•  

  • Leads:

  • Conversions: 

  • Webclicks: Instagram website clicks are exactly what they sound like: a metric for how many people clicked from your Instagram profile to your website or landing page.

    • This metric is crucial for some Instagram accounts and relatively unimportant for others. If your main priority on Instagram is to drive traffic, conversions, or sales, you need to be looking at analytics on website clicks. On the other hand, if you’re on Instagram mostly to build a community and raise brand awareness, you don’t need to monitor Instagram web traffic as carefully. For most accounts, we’d argue that Instagram generally works better as a branding and community channel than as a sales or traffic channel. However, Instagram’s increasing popularity andbroadening ecommerce options like shoppable posts mean the network shouldn’t be ignored as a way to boost your traffic or conversions. If you’re getting a lot of website clicks, it probably means you have a lot of visitors to your profile and a compelling CTA in your Instagram bio (as we recommend in ourbest practices for creating a professional IG bio).If you’re not getting clicks, you should change up the CTA and link in your bio regularly. You can also direct people to your chosen URL by hyping up the page it links to in your post copy or latest Story, then saying ‘Link in bio’ at the end.

    • Tracking web traffic from Instagram

      • Instagram Insights offers basic data on how many people have clicked the link in your bio over the past week in the Activity Section under Interactions. While this is a good start, you can get much more detailed information by using a web analytics tool like Google Analytics or Facebook Pixel. To see how much traffic is arriving on your website from Instagram (along with a ton of other data), we recommend adding a UTM code to the link in your bio, shortening it with a URL shortener, then looking at Google Analytics data on that URL. If you’re more interested in analyzing conversions from your ads, you may want to set up conversion tracking with Facebook Pixel. To learn more about tracking web traffic from Instagram, here’sHow to Use UTM Tracking on Social Media. For conversion tracking, this isHow to Install the Facebook Pix1. Engagement rate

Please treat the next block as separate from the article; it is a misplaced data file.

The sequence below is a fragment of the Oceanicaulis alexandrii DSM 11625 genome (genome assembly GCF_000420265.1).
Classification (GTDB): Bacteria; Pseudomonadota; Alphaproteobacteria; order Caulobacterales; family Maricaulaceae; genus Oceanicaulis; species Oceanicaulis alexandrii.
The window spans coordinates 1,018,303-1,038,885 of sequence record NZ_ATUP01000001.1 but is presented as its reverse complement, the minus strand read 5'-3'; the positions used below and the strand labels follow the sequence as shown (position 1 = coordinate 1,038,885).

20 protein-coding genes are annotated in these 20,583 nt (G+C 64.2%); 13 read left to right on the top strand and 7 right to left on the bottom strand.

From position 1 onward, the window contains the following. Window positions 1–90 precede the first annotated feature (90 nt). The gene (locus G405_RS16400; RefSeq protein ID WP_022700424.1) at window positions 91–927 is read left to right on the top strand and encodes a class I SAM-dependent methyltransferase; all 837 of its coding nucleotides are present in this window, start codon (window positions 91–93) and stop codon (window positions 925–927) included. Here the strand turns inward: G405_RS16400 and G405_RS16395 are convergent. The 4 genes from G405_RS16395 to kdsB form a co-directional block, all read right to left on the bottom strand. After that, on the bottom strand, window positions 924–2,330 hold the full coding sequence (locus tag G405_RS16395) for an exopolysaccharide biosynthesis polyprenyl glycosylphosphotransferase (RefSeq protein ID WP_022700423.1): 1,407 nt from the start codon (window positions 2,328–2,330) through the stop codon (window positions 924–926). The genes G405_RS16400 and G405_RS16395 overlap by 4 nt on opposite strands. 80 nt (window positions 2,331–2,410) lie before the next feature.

Based on your Instagram goals, determine which of these is most important to focus on. However, it’s important to also keep an eye on the corresponding business goal. Otherwise, a spike in business due to an instagram campaign may go unnoticed. 

 

Now how do you find all this information? Since the integration of Business and Creator Accounts, you can change your personal profile (peep the bottom of the article to see a step-by-step)  into an account that automatically tracks the performance of your posts for you and delivers the information back on your phone. Instagram business account reports show you things like audience demographics, year over year growth, and measures all of the KPI’s for you.

 

In addition to that more generic status report, it’s important to be aware and in tune with your followers and activity. Keep an eye on each post and look for trends to leverage by viewing your posts in categories like topic, video vs photos, etc. Because while your report may show you an increase in likes per photo, you won’t know what kind of content is causing the spike. If you can identify it, you can post more of it. Things to keep in mind:

  • What are the “themes” in your content?

  • Are your followers more into one style of image vs another? 

  • Are you gaining new followers when you are liking and interacting with specific hashtags? 

  • Are you seeing more people watch a story of you giving someone a neo traditional tattoo or talking about shop supplies you find really helpful?

  • WHO is your audience? For instance, if you own a tattoo shop and Brooklyn and see the majority of your audience is 65+ men in Russia, it might be time for some updates. 

 

Looking at your Instagram analytics is one of the best ways to identify failures and successes on your account. By reviewing them carefully, you can get useful feedback to help you improve your social media strategy.

 

#4 Optimizing (The Long Game)

 

With your goals set and your success metrics determined, now comes the fun part. Optimizations are part science, part creativity, part luck. It’s about getting rid of what doesn’t work, creating more of what does, and always leaving room to experiment. Nothing is right or wrong, only helping you achieve your goals or not. 

 

 

 

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Becoming a Business Account: 

 

 

Viewing Your Insights: 

  1. Tap your profile picture 

  2. Tap menu icon in the upper-right corner

  3. Tap insights to the right of the graph icon

  4. Explore between the activity, content, and audience tabs